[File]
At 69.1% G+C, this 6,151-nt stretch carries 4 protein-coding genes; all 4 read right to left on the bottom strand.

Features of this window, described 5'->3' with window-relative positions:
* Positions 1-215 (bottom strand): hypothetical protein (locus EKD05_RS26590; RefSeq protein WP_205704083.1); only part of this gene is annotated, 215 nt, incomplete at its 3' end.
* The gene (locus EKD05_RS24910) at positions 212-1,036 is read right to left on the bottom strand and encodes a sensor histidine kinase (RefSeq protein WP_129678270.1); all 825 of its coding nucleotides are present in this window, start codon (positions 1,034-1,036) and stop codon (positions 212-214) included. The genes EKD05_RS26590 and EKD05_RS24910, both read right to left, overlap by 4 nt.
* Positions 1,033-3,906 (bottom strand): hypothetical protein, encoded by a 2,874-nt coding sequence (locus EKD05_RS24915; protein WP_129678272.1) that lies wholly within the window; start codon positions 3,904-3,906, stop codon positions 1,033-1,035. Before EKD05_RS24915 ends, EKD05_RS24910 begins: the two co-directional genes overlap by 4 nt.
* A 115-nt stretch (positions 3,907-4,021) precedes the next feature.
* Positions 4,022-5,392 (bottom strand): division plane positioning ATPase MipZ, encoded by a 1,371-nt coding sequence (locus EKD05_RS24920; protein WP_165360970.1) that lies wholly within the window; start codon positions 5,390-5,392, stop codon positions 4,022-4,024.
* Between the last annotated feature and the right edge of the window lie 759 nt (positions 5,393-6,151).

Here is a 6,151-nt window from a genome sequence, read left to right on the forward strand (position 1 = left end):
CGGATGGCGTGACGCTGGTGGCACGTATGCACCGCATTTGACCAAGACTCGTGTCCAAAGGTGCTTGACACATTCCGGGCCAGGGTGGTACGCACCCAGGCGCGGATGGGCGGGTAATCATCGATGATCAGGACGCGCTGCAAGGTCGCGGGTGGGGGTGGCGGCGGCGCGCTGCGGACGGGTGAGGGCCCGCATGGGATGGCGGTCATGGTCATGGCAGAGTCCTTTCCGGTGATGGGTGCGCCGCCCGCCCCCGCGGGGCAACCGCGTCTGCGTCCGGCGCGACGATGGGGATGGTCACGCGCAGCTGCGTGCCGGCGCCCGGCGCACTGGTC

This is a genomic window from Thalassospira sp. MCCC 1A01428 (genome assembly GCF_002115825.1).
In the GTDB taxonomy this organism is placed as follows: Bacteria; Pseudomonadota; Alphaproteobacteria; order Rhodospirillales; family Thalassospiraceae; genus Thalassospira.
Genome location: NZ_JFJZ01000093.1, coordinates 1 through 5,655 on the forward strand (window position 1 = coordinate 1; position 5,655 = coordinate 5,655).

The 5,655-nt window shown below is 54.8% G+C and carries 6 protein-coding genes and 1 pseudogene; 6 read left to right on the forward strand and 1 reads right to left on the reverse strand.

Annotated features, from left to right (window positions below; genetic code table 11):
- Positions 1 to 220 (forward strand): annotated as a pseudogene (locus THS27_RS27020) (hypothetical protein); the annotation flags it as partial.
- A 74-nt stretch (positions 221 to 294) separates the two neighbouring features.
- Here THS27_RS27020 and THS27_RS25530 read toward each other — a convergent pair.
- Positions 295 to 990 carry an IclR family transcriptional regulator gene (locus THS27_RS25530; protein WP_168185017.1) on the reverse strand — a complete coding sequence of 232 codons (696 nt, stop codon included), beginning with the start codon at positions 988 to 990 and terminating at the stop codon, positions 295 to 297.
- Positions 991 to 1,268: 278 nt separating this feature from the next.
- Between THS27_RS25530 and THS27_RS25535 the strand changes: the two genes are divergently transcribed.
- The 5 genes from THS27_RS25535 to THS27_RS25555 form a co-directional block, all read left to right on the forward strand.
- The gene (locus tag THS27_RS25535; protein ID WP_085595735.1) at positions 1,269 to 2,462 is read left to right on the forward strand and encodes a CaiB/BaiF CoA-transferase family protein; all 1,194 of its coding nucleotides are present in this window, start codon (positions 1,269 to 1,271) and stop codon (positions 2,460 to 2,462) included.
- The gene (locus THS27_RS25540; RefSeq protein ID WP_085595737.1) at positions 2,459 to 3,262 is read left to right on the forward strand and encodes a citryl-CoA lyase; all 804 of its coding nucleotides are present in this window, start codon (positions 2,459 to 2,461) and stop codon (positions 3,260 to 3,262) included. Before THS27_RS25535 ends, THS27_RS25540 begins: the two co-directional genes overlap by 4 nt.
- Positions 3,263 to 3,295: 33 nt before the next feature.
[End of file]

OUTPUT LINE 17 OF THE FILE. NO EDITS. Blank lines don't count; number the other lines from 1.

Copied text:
- A 74-nt stretch (positions 221 to 294) separates the two neighbouring features.